Cleveland Heights-University Heights Board of Education meeting highlights 10-5-2021
OCTOBER 5, 2021, regular meeting
- Public comments
- Student Cadre report
- Shared facilities update
- Joint boards and councils meeting
- Board comments
Present were President James Posch, Dan Heintz, Malia Lewis, Jodi Sourini, and Beverly Wright. Also present were Superintendent Elizabeth Kirby and Treasurer Scott Gainer. The meeting was called to order at 7 p.m. and was adjourned at 9:18 p.m.
Mr. Posch read the rules for public statements and called for any student to present first.
Ohio HB 322 and HB 327. Eleventh grader Kenji Sakaie said he testified before the Ohio Legislature on HB 322 and HB 327, which call for amending the Ohio Revised Code regarding the teaching of certain current events and concepts regarding race and sex in public schools and to prohibit school districts, community schools, STEM schools, and state agencies from teaching, advocating, or promoting divisive concepts. He said that public schools were created for the purpose of promoting free thinking and public citizenship and advocated that they continue to do so.
Open Doors Academy. Olivia Jacobs, seventh grader at Roxboro Middle School, described her experience attending the Open Doors Academy summer camp. She said she grew from being an introvert to an extrovert, has made friends, and isn’t shy anymore. She felt successful in Engineering Camp, building robot hands and rovers with help from the teacher and her friends. She thanked the board for the camp, for helping her grow, and for the opportunity to speak.
Lack of substitute teachers. Cleveland Heights Teachers Union President Karen Rego addressed difficulties due to the lack of substitute teachers. She wants the district leadership to present a plan of creative solutions. The union has sent a letter with suggestions to the board. Tiffiny Underhile, a union vice president, noted the lost time for planning and collaborative team meetings, as regular teachers are called to substitute. Tamar Gray, a union vice president, said that use of regular teachers as substitutes has also compromised “specials classes.” This practice compromises the students’ social and emotional welfare.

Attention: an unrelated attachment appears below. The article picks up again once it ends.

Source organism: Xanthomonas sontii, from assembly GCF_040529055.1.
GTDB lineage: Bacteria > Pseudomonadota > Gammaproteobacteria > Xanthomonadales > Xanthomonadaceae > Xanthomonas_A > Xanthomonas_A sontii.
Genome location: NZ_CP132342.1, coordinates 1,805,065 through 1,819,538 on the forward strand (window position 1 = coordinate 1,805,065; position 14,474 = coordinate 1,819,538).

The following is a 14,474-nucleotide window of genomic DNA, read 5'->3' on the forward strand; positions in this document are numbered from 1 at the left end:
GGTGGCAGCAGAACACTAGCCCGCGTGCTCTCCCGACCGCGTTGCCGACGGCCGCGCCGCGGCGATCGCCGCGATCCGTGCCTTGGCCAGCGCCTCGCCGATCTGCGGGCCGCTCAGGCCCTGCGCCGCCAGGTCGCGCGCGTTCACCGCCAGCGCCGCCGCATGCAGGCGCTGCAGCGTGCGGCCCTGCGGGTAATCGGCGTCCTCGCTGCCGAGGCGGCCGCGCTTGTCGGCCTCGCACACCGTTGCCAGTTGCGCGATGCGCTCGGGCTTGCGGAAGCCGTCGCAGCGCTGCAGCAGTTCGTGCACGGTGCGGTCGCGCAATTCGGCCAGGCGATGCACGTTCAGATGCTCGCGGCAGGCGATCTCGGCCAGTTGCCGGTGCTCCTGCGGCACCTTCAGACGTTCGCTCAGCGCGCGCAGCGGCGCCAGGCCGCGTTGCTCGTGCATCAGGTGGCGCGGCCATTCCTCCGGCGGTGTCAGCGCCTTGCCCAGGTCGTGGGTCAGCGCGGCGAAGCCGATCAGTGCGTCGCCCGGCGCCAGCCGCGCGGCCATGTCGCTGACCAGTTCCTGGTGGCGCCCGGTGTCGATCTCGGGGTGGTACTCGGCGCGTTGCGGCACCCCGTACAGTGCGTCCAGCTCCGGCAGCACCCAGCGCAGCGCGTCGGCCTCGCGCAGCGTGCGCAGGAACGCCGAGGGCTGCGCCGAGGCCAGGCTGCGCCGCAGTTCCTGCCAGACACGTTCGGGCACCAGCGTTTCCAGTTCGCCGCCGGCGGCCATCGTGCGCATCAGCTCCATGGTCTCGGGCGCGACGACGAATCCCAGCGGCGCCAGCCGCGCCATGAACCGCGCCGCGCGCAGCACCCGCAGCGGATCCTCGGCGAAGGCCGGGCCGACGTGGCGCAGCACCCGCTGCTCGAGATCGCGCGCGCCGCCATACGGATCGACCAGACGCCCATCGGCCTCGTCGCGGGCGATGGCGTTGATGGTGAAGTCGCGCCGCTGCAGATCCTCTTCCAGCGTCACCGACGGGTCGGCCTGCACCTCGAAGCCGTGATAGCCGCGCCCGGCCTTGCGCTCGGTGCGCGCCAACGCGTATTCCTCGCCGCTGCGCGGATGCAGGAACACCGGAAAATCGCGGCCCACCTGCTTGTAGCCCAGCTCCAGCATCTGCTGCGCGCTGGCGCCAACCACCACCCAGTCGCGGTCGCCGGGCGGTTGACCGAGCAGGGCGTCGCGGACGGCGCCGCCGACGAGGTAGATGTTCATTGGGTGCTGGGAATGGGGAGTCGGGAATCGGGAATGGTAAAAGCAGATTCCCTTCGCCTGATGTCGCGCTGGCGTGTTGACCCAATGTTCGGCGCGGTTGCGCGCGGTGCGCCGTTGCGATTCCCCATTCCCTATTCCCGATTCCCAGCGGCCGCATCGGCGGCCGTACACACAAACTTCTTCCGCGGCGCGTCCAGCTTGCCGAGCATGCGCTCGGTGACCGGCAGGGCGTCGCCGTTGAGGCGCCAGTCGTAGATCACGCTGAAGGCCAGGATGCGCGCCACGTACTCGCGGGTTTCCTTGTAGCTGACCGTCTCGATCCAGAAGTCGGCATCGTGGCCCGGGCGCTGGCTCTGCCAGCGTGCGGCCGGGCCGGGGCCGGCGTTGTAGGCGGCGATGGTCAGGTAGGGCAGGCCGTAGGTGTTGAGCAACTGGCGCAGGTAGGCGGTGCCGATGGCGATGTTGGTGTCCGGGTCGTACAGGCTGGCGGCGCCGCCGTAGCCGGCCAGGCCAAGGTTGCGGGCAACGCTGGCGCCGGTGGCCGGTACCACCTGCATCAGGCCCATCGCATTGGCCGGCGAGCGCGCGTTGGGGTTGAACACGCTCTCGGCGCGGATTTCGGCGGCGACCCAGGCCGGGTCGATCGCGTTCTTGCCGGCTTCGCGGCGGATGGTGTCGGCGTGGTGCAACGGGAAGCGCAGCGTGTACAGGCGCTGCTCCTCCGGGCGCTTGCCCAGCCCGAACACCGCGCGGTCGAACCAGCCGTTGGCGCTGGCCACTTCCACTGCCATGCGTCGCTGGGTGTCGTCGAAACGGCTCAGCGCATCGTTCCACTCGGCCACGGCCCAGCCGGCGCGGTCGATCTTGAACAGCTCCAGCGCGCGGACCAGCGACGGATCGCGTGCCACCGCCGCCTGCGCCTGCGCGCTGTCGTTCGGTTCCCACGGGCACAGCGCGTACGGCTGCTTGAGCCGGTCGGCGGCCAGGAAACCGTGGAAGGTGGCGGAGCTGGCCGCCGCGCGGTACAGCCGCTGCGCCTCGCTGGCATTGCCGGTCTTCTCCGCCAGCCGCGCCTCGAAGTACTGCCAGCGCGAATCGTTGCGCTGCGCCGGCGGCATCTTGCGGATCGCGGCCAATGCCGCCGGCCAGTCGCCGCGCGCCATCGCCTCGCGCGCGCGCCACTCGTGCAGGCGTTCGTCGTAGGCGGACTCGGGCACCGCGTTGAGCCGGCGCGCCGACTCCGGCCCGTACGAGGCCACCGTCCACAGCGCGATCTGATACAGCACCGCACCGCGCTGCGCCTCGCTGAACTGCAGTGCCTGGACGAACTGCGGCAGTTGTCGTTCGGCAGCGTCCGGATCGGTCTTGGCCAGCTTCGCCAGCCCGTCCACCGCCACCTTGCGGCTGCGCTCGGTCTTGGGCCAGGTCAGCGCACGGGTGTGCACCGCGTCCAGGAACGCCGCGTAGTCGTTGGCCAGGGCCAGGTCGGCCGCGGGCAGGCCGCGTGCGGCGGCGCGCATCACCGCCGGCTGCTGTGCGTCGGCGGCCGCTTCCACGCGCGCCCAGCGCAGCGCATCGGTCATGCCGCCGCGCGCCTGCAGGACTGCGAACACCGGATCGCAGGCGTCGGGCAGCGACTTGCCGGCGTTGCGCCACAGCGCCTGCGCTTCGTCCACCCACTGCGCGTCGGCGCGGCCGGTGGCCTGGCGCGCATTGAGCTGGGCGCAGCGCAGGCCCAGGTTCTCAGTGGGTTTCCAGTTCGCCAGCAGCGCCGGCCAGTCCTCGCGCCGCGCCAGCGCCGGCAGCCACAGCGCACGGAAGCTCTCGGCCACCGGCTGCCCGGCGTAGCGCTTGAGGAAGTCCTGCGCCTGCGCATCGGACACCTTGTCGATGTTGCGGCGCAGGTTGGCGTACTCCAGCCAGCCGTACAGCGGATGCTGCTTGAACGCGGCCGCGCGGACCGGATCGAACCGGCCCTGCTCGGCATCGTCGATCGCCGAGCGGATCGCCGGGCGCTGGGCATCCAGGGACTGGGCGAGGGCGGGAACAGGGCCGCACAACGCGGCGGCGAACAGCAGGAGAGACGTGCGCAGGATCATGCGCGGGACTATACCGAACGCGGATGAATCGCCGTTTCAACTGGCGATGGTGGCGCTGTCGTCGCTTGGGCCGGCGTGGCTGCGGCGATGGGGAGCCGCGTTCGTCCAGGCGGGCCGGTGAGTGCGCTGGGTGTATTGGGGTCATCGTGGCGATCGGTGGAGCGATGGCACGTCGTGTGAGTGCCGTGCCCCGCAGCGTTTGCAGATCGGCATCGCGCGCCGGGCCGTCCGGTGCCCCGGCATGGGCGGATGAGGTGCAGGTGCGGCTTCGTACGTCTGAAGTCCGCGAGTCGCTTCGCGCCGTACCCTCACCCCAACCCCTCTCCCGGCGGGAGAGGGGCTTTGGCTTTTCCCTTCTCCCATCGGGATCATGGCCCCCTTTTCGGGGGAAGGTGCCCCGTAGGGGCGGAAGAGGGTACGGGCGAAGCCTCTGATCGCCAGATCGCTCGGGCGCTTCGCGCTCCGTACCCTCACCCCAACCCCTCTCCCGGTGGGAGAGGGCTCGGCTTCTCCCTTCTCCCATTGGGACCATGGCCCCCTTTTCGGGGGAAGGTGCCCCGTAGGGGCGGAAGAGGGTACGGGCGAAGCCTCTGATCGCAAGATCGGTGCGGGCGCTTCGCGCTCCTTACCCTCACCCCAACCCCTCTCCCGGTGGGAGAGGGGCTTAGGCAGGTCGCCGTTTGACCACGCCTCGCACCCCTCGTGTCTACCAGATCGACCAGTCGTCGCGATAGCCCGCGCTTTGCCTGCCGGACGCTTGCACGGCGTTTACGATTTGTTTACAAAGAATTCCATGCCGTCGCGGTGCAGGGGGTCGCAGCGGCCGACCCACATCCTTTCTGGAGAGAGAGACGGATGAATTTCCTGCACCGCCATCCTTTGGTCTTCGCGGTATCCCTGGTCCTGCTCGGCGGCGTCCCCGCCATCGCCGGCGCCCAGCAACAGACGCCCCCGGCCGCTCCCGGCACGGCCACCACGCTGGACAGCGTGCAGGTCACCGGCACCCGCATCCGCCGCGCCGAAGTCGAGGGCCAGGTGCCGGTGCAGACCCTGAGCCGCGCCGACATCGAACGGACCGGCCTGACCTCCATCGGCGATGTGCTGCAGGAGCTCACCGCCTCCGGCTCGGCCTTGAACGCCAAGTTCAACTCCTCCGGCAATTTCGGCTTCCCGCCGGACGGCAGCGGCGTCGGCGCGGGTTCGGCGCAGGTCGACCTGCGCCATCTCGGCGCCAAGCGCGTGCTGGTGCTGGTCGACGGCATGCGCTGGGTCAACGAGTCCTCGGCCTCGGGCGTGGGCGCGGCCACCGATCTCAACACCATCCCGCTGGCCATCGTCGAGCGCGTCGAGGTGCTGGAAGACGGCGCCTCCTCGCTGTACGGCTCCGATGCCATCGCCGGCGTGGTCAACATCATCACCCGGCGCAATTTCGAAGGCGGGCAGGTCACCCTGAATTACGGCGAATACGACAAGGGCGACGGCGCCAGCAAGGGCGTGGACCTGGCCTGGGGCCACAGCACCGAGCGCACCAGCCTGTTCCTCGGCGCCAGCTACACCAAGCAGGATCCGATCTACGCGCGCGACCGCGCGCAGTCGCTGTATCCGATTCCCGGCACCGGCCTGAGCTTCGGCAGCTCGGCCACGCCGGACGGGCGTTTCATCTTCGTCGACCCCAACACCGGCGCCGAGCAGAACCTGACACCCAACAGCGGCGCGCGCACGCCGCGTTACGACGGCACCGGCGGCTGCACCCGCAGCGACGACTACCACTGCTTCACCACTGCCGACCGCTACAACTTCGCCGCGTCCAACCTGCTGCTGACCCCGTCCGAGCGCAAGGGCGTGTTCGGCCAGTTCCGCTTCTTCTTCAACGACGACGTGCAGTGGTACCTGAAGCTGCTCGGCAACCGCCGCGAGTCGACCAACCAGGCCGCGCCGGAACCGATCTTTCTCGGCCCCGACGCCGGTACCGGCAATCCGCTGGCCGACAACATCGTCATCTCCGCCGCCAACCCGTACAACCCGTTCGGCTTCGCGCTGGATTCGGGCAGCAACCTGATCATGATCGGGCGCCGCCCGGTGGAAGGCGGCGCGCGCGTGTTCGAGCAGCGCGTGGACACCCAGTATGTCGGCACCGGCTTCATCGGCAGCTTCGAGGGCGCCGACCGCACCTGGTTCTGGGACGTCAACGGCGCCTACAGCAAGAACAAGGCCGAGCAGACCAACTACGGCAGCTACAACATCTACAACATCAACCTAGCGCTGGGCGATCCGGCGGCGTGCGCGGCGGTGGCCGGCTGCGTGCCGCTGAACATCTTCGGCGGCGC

COVID impact on students. Betsy Race, school counselor at Boulevard, who has been teaching for 38 years, said nothing could have prepared her for the return to school while COVID was still occurring. The loss of parents to COVID and the social and emotional impact on students is having a huge effect. She asked the board to consider allocating ESSER funds to hire extra staff to assist teachers and staff in dealing with social and emotional learning for the students. She said every day she witnesses a real loss of how to learn in school and how to learn social skills.
A community member asked the board to present more information at the board meetings regarding COVID’s impact on students. She said she had submitted reports from community meetings that had not been addressed publicly at the board meetings. Ms. Kirby responded that she reads the monthly reports, responds, and acts on the issues at staff meetings and other venues. The community member said that was not sufficient. She desired public response to her reports at board meetings.
Concerns about board transparency. Maureen Lynn spoke on unsatisfactory responses to requests for invoices regarding board legal fees. Charles Drake claimed that the board was not transparent regarding an incident in which police were called to remove a trespasser and disperse students involved in a fight. He also demanded answers regarding an incident in which a student brought a gun to school.
Responses. Superintendent Kirby acknowledged that students have experienced academic, social, and emotional learning loss. She plans to hire additional social workers. There is a need to work as a community concerning these issues.
Ms. Kirby agreed that the substitute crisis is acute. More substitutes have been added; six have been hired, and the goal is to hire thirteen. These are full-time jobs with benefits. One substitute will be assigned to each elementary and middle school and two to the high school. The board agreed that hiring more substitutes is a positive move but will not solve the problem. Also, RENHILL (the company that provides subs) does not fill all the district’s requests.